Recycling hazardous waste has a variety of benefits including reducing the consumption of raw materials and the volume of waste materials that must be treated and disposed. However, improper storage of those materials might cause spills, leaks, fires, and contamination of soil and drinking water. To encourage hazardous waste recycling while protecting health and the environment, EPA developed regulations to ensure recycling would be performed in a safe manner.

    Treatment Storage and Disposal Facilities (TSDFs) provide temporary storage and final treatment or disposal for hazardous wastes. Since they manage large volumes of waste and conduct activities that may present a higher degree of risk, TSDFs are stringently regulated. The TSDF requirements establish generic facility management standards, specific provisions governing hazardous waste management units and additional precautions designed to protect soil, ground water and air resources.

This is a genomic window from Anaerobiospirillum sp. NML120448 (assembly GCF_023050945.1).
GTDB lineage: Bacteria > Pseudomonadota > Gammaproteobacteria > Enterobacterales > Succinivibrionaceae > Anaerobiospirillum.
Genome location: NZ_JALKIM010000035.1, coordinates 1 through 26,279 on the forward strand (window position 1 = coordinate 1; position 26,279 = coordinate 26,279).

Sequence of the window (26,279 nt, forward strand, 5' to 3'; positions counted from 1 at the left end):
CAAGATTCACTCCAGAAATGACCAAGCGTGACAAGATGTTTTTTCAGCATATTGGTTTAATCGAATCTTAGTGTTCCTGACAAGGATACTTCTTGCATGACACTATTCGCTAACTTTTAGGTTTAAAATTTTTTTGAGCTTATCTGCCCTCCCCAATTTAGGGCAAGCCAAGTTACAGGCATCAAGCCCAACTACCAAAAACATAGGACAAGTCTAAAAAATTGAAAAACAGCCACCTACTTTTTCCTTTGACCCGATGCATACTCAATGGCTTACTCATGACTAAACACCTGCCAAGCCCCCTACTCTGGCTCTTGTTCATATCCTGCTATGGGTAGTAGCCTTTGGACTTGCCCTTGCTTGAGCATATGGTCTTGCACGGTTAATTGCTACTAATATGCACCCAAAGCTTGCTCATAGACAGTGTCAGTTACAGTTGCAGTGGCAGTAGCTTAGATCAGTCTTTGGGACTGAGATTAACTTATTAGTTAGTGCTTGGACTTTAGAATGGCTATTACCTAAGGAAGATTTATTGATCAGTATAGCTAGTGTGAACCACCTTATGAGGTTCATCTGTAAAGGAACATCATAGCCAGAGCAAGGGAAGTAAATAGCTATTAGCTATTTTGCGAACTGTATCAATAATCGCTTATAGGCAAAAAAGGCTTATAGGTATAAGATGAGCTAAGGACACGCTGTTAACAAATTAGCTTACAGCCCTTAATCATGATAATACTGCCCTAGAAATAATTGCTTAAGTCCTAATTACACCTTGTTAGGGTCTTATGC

Comprehensive information on the final steps in EPA’s hazardous waste management program is available online, including Web pages and resources related to:

    Summary

    • Hazardous waste is defined as solid waste, or combination of solid waste, which because of its quantity, concentration, or physical, chemical, or infectious characteristics may (a) cause, or significantly contribute to, an increase in mortality or an increase in serious irreversible, or incapacitating reversible, illness; or (b) pose a substantial present or potential hazard to human health or the environment when improperly treated, stored, transported, or disposed of, or otherwise managed.
    • Listed wastes are wastes from common manufacturing and industrial processes, specific industries and can be generated from discarded commercial products.
    • Characteristic wastes are wastes that exhibit any one or more of the following characteristic properties: ignitability, corrosivity, reactivity or toxicity.
    • A waste that has a hazardous component and a radioactive component is called a mixed waste and is regulated under both the Resource Conservation and Recovery Act (RCRA) and the Atomic Energy Act.
    • The Environmental Protection Agency (EPA) has developed a hazardous waste management program to ensure proper handling of hazardous waste from recycling, treatment, storage, and disposal.

    Contributors and Attributions

    • Was this article helpful?